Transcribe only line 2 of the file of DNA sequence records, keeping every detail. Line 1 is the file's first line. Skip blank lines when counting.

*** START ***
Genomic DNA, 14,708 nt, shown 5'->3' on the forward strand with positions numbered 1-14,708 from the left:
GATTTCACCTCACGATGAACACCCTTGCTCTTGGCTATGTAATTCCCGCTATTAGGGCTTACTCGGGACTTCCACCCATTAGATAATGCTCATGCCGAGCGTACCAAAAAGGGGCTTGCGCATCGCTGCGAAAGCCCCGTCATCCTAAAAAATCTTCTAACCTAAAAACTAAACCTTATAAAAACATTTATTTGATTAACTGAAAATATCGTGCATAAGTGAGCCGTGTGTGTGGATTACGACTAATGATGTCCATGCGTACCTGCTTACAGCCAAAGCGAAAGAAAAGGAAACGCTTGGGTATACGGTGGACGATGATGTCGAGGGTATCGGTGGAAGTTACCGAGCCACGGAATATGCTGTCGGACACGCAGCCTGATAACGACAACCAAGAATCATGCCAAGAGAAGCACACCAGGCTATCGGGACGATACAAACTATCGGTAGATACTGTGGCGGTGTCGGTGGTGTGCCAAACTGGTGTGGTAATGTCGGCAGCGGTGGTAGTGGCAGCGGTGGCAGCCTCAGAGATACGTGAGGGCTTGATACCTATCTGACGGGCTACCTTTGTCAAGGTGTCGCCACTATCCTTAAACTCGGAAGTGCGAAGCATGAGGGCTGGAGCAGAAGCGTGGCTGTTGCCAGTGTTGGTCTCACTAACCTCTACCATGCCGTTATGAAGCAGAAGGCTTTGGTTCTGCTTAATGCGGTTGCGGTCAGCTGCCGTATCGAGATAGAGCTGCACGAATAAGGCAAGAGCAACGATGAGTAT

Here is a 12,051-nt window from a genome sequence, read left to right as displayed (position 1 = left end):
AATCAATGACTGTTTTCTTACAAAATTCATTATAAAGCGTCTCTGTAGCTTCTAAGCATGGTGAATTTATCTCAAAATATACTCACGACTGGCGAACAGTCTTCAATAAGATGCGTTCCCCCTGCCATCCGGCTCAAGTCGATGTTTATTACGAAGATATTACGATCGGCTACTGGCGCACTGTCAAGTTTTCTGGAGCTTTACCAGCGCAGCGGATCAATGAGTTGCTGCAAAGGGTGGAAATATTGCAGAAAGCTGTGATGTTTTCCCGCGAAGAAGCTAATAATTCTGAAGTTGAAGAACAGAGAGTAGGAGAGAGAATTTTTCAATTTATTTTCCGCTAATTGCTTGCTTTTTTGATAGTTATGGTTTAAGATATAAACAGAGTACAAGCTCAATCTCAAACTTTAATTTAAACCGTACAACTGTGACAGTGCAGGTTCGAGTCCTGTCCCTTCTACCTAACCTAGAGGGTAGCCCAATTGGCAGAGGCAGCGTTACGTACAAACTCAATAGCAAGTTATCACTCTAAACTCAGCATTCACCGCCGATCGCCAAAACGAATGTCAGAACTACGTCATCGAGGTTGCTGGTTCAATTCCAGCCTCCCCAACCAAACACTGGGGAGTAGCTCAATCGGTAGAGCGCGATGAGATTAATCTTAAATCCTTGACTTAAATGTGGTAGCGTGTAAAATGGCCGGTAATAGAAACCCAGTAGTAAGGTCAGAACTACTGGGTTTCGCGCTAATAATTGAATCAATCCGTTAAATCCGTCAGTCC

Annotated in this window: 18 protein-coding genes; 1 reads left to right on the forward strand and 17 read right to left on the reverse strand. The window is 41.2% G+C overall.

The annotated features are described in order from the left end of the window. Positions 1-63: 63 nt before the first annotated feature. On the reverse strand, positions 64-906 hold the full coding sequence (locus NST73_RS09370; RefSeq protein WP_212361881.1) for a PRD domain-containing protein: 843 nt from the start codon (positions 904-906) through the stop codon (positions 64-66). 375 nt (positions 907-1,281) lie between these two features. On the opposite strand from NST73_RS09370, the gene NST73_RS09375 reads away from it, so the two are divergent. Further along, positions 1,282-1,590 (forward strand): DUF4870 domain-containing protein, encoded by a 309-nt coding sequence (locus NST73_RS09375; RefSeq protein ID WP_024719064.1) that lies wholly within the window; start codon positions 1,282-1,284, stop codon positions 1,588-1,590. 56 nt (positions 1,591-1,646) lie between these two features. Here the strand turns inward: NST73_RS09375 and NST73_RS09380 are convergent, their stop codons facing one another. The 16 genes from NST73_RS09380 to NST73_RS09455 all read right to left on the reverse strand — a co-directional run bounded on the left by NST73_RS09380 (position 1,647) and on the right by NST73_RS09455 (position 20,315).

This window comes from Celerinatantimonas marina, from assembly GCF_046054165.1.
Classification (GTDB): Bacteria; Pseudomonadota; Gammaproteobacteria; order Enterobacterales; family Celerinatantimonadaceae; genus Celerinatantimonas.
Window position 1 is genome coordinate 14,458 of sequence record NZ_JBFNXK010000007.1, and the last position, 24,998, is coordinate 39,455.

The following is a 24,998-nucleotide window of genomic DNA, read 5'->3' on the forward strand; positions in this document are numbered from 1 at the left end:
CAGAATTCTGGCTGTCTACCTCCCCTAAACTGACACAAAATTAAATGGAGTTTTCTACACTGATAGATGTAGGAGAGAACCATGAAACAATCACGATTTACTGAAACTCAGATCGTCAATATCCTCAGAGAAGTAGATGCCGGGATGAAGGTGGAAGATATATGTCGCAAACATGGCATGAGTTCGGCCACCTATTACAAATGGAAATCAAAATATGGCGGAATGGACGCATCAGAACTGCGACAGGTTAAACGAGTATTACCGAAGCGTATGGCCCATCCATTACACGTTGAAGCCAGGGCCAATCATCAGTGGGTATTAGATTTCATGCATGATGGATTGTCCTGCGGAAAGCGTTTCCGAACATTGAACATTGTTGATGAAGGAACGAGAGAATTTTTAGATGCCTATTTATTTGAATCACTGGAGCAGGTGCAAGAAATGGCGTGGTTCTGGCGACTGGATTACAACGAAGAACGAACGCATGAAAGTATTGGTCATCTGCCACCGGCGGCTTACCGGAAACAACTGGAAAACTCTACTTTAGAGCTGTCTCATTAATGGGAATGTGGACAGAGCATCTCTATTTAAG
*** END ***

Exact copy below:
GATTTCACCTCACGATGAACACCCTTGCTCTTGGCTATGTAATTCCCGCTATTAGGGCTTACTCGGGACTTCCACCCATTAGATAATGCTCATGCCGAGCGTACCAAAAAGGGGCTTGCGCATCGCTGCGAAAGCCCCGTCATCCTAAAAAATCTTCTAACCTAAAAACTAAACCTTATAAAAACATTTATTTGATTAACTGAAAATATCGTGCATAAGTGAGCCGTGTGTGTGGATTACGACTAATGATGTCCATGCGTACCTGCTTACAGCCAAAGCGAAAGAAAAGGAAACGCTTGGGTATACGGTGGACGATGATGTCGAGGGTATCGGTGGAAGTTACCGAGCCACGGAATATGCTGTCGGACACGCAGCCTGATAACGACAACCAAGAATCATGCCAAGAGAAGCACACCAGGCTATCGGGACGATACAAACTATCGGTAGATACTGTGGCGGTGTCGGTGGTGTGCCAAACTGGTGTGGTAATGTCGGCAGCGGTGGTAGTGGCAGCGGTGGCAGCCTCAGAGATACGTGAGGGCTTGATACCTATCTGACGGGCTACCTTTGTCAAGGTGTCGCCACTATCCTTAAACTCGGAAGTGCGAAGCATGAGGGCTGGAGCAGAAGCGTGGCTGTTGCCAGTGTTGGTCTCACTAACCTCTACCATGCCGTTATGAAGCAGAAGGCTTTGGTTCTGCTTAATGCGGTTGCGGTCAGCTGCCGTATCGAGATAGAGCTGCACGAATAAGGCAAGAGCAACGATGAGTAT